By Craig Carlson
May 06, 2017

Acts 17:26-27 - “From one man he made all the nations, that they should inhabit the whole earth; and he marked out their appointed times in history and the boundaries of their lands.  God did this so that they would seek him and perhaps reach out for him and find him, though he is not far from any one of us.”

We live in a world filled with racial issues, ethnic divides and a struggle to understand cultural and religious differences.  I find this passage a welcome reminder that this has all been planned by God and we need to remember and apply this teaching from Paul.

There are two incredibly significant statements contained in this reading.  The first statement, that “from one man he made all the nations” tells us that God’s world is for everyone.  The second statement, that “he marked out…the boundaries of their lands” supports the first statement and adds a twist that He intended for His people to live in different nations.

I believe the first statement speaks to physical differences, those of complexion or color for example, and signifies that while we may look different now, we started from the same blood.  Therefore, the treatment of anyone in God’s kingdom based on physical differences is not to be condoned by any means.   I find that most (though sadly not all) Christians agree relatively easily with the concept that the color of one’s skin makes no difference in the eyes of God.

The challenge and the revelation for me can be found in the second statement, which speaks to different nations and lands.  This likely refers to differences in customs or beliefs.  This is where society tends to get more uncomfortable.  But if God has laid out the world intentionally into different lands and boundaries, he has done this knowing that such geographical boundaries would lead to different ways of thinking that lead to different customs, beliefs and even religions.  

The reading goes on to say that all these people should seek Him and reach out to Him.  So if all people, regardless of complexion or color OR even beliefs or customs, are to seek Him, shouldn’t we also be accepting of them?  I believe this to indicate that all the people of the world are our brothers and sisters, regardless of our differences.  I find it revealing, and even inspiring, that God planned for such differences so specifically!  

I pray that I can be more accepting of those from other lands that may look, think or act differently from me.  I pray that as a society we can look past such differences and accept all the children of God equally.  Amen.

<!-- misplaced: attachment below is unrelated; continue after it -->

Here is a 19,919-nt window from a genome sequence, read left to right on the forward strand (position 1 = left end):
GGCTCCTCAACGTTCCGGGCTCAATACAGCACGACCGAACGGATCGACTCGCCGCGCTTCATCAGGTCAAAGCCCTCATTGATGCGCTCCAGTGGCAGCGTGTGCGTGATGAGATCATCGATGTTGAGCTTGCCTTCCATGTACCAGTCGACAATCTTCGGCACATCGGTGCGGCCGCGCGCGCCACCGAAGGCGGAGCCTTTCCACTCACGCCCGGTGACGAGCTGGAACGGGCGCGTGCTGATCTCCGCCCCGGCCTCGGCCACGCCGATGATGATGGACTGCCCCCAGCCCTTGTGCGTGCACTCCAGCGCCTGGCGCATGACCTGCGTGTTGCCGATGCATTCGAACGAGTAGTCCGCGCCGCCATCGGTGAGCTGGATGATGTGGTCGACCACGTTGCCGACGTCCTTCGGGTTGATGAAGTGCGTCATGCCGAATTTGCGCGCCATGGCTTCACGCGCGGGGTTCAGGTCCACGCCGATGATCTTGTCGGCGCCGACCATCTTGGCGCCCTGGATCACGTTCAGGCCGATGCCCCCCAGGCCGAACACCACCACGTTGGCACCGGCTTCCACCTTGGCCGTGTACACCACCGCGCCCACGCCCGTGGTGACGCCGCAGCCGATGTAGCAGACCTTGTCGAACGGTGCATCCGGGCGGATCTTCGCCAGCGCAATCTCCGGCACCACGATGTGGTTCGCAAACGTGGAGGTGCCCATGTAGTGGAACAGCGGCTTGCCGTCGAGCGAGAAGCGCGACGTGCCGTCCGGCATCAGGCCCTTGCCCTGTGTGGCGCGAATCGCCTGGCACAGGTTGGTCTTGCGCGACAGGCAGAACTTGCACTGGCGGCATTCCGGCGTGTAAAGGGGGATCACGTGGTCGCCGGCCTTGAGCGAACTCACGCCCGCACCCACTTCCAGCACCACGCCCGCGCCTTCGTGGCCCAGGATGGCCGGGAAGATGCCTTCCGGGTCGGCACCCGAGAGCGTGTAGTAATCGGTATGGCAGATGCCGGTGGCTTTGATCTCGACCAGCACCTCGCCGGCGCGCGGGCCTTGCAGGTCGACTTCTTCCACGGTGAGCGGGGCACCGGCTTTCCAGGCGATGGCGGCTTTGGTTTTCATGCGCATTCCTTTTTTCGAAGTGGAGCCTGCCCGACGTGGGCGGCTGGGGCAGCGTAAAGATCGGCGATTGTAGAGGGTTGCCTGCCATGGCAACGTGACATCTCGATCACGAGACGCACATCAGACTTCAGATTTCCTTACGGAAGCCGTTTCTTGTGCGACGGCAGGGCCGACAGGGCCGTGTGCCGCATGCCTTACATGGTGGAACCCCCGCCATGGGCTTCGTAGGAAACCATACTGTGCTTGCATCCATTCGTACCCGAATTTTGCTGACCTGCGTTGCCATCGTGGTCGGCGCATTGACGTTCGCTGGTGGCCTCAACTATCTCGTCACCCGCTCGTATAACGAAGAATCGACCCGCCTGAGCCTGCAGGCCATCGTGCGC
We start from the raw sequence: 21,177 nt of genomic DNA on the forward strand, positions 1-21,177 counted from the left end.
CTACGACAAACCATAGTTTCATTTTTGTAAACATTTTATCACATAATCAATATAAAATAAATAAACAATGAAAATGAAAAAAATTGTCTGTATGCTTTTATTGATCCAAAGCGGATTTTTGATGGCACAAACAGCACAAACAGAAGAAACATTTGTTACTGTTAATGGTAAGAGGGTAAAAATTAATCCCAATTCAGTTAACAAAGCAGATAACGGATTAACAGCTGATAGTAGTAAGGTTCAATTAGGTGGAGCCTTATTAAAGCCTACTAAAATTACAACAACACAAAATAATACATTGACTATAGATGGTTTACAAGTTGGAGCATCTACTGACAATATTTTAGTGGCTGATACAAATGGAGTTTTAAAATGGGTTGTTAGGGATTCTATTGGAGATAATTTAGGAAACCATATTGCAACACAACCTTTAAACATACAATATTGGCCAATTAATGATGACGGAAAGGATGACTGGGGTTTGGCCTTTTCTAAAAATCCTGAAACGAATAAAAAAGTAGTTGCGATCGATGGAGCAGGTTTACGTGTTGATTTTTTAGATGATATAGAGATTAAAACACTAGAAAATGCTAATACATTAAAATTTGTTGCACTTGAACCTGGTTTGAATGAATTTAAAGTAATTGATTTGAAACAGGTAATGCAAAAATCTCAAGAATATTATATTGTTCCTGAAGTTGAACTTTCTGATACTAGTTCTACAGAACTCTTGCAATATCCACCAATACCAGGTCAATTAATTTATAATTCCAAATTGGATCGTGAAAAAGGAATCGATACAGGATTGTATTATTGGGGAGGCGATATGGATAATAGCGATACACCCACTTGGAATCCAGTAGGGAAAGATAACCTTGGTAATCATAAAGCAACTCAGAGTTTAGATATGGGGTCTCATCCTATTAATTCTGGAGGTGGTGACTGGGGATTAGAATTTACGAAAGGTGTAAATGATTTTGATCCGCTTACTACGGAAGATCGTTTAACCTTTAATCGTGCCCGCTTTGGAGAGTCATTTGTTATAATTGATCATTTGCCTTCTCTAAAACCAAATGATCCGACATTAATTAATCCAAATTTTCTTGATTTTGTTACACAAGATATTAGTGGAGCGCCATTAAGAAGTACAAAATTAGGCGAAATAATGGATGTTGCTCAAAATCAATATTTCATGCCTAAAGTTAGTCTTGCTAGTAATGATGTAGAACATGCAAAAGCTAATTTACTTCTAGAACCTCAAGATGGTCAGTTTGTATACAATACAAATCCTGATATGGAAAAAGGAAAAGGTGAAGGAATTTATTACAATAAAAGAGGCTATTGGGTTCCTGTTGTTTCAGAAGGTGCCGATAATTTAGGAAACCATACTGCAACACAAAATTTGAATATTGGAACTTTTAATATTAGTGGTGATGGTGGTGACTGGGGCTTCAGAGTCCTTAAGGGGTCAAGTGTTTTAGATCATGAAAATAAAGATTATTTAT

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By Jim Larson
May 05, 2017

But Paul said to the officers: "They beat us publicly without a trial, even though we are Roman citizens, and threw us into prison. And now do they want to get rid of us quietly? No! Let them come themselves and escort us out." Acts 16:37

 The apostle Paul, unjustly arrested and abused, strongly objected, demanded redress, and so received justice. 
 Most of us at some time in our lives have experienced what Paul did. Hopefully not to the degree that Paul suffered. A teacher's accusation of cheating, an unwarranted traffic stop are but two examples of injustices that may have happened to you. And like Paul, I am sure you protested loudly and demanded justice. 
 Be, let me ask you a question. What if you were witness to the unjust treatment of someone else? If so, did you speak up, protesting loudly and demanding justice? 

 Rural Steele County Minnesota, School District 28, maybe ten or twelve students, year 1945, Mildred Hankerson teacher, that sets the stage. Perhaps Mrs. Hankerson should not have been a teacher. She was quick to anger, lacked empathy, and was very impatient with "slow" learners. 

 La Von Ripka was a "slow" learner. Not that she was stupid, she just needed more time to make a concept clear. Mrs. Hankerson picked on La Van a lot, not in private, but out loud in front of all the kids.

 One day, after Mrs. Hankerson's tongue had reduced La Von to tears, one of the kids stood up and protested loudly. Interspersed with expletives, he demanded that Mrs. Hankerson back off, stop picking on La Von, treat people fairly, and so on. All this delivered in as loud a voice as a sixth grade boy could muster. 

 Retribution was swift. Abuse was piled on the blasphemer. I remember things; like Reform School, be expelled, and many other dire threats. I remember the villain's younger brother going home from school crying because Jim was going to reform school and he would have to do Jim's chores.